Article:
OpenAI has released an API for accessing GPT-3, an AI text generator that’s capable of generating much longer responses than GPT-2. The API is currently in closed beta, and while I’ve requested access, I haven’t gotten it (yet?) But, I learned from Mario Dian’s blog about AI Dungeon, a text-based dungeon game powered by GPT-2 and/or GPT-3. Imagine a text-based adventure game, like Zork–that’s the feel of AI Dungeon, but instead of being programmed behind the scenes by something like ChoiceScript, it’s using GPT-2 (free version) or GPT-3 (paid version) to generate text.
I’m interested in exploring GPT-2 and GPT-3 for fiction generation, so I gave the free version of AI Dungeon a try as I was working on a short piece of flash fiction. I didn’t want AI Dungeon to write a story for me, or even to write parts of a story. I wanted to use it as a tool to spur my own creativity.
In AI Dungeon’s single-player mode, you have a choice of settings such as fantasy, mystery, zombies, etc; choosing “other” lets you prime the AI with a setting of your own. I wanted to work on a retelling of the Black Airts folktale, which is set in an eeevil school of eeevil magic, so I chose “other”.
I started by saving a few details in the “What should the AI remember” section. Then I primed AI Dungeon with this text:
You are a student in the school under the mountain. You haven’t seen the sun since the day seven years ago you passed through the school’s doors. You’ve long since washed away the blood you shed to open those doors: not washed clean, but washed away by the blood of a hundred other rites, each worse than the last.
The AI came back with several lines I didn’t like. I kept pressing “try again” until it generated this line:
The Devil has always been with you. He is your teacher and your master. The only thing that separates you from him is time… and death.
I really liked this! I hadn’t planned to put the Devil in the teacher’s role, but this idea worked so well that I went with it. This turned out to be the only line the AI generated that I would accept “as is” for the draft. (I should mention that while I kept the idea of the Devil as a teacher/master, the actual line didn’t make it into the final version of the story. There’s no AI-generated text in the final story; it is 100% human-written.)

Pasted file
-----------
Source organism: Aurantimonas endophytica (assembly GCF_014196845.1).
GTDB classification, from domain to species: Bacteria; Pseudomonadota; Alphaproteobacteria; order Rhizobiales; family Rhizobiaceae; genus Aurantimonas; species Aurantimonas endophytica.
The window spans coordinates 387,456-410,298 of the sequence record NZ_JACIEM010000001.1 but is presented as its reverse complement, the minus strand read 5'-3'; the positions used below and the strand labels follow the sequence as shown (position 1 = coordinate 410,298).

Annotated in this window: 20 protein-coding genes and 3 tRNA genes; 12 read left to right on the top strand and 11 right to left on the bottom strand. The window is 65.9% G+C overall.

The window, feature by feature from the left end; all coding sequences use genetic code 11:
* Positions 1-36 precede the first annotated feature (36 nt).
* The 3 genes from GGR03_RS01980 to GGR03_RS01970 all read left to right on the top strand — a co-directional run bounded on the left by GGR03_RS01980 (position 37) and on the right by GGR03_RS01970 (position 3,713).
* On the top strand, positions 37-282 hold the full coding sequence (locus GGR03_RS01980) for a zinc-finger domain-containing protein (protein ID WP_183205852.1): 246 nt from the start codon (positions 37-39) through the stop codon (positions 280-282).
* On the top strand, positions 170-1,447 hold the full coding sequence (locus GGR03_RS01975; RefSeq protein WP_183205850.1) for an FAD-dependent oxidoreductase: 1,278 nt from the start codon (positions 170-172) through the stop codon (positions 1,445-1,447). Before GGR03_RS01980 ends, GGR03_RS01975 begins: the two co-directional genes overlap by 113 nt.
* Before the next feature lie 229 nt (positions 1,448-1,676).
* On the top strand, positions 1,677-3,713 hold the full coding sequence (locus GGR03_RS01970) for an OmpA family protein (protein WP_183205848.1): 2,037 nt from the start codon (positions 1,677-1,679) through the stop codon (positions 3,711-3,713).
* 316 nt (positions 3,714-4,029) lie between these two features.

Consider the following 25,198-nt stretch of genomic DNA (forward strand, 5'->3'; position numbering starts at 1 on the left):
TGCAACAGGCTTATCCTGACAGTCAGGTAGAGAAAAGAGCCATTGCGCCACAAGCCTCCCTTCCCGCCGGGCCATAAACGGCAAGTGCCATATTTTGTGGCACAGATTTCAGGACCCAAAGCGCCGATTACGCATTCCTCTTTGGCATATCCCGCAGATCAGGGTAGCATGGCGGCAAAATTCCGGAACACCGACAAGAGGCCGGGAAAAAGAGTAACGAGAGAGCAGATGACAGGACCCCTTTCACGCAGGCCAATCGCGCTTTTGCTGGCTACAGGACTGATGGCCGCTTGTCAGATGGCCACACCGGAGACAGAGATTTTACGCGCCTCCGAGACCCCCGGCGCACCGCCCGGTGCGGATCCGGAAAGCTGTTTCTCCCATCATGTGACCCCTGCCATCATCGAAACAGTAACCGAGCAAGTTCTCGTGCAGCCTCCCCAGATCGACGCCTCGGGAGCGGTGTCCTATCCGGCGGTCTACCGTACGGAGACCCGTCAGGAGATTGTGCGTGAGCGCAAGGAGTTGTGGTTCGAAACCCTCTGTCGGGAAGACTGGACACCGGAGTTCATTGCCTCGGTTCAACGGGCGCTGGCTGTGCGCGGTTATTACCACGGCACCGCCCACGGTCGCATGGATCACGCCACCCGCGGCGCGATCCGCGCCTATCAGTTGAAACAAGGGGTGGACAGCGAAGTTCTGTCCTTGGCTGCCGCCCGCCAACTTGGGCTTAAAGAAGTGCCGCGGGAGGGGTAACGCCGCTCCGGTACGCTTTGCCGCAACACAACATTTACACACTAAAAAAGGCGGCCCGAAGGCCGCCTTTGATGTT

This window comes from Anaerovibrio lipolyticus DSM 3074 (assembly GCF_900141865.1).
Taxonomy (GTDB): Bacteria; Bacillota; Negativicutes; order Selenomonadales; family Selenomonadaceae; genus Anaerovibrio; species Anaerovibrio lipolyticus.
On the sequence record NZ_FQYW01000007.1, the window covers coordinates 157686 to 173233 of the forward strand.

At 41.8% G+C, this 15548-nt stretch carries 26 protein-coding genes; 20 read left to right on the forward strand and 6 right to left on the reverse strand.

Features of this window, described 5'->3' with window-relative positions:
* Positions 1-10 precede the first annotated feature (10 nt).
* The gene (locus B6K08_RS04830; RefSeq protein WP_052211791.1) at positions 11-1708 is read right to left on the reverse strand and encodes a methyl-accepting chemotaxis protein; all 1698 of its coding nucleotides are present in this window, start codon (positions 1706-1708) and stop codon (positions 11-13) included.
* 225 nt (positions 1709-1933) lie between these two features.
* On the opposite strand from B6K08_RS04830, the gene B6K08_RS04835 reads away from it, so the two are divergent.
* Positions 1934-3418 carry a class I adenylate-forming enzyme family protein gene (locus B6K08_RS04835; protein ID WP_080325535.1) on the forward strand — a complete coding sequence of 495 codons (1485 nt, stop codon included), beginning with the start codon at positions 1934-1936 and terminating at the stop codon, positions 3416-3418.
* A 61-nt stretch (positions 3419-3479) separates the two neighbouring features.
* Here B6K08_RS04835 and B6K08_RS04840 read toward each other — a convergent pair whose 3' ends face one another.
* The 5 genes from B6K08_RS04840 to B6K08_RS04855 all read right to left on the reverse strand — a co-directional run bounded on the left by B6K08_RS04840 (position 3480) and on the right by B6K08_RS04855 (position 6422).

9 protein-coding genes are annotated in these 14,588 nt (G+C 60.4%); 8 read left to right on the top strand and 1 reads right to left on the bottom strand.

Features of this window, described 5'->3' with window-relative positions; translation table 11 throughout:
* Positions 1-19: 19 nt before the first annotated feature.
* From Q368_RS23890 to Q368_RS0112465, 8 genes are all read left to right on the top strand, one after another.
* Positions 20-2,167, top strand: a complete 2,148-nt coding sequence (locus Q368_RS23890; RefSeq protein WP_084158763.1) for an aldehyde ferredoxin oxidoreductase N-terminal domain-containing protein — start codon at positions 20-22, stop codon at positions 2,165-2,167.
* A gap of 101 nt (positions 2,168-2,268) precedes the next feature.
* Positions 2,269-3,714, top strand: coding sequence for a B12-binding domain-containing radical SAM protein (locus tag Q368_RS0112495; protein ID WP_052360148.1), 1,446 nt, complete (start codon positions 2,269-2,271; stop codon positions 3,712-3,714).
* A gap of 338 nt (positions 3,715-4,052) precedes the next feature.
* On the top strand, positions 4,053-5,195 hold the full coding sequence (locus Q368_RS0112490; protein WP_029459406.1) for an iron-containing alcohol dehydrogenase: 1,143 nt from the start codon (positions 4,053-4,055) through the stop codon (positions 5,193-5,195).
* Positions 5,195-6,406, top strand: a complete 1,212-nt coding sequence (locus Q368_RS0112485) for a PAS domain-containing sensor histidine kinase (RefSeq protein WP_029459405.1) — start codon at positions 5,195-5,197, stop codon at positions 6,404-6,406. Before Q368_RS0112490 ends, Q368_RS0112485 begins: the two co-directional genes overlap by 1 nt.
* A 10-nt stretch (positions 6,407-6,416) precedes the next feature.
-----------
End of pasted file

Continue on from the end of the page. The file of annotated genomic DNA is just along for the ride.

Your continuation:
I sent this to the engine next:
Each day begins with a sumptuous feast, if you can conjure it from the worms and scorpions that appear on your plate. The youngest students often go hungry. The weakest become your sacrifices.
After hitting reload a few times, AI Dungeon came out with:
Your days pass in a cycle of sacrifice, ritual, and ecstasy.
Not bad. I took the idea as a starting point and drafted this:
Your days pass in a cycle of ritual and sacrifice. You learn, and you fight to be the one that wields the Black Arts, not the one they are wielded against. Always the enchanter, never the sacrifice.
But this morning, your plate is empty.
A quick glance around you shows that your fellow seniors’ plates are bare as well. There are only seven of you who have made it this far. Seven enchanters. You don’t wish to count the sacrifices.
This was a good example of the AI acting as a spur for my own creativity. “Ecstasy” didn’t fit the story, but I liked the emphasis on ritual–which the AI came up with by itself, based on a setting that included “sacrifice” and “rite” but not “ritual”.
The next few texts the AI generated were less on-point. I wound up combining two different generated texts to make the next section. This was the rule for the rest of the story. For example, AI Dungeon suggested these two texts:
There is a mad scramble for the door. The last student desperate to be the first to reach the open air.
You lunge for the exit. Your friends scramble after you, but it is too late. The Devil swivels around, and his fingers close around the last student’s throat.
and I used these suggestions to draft this paragraph: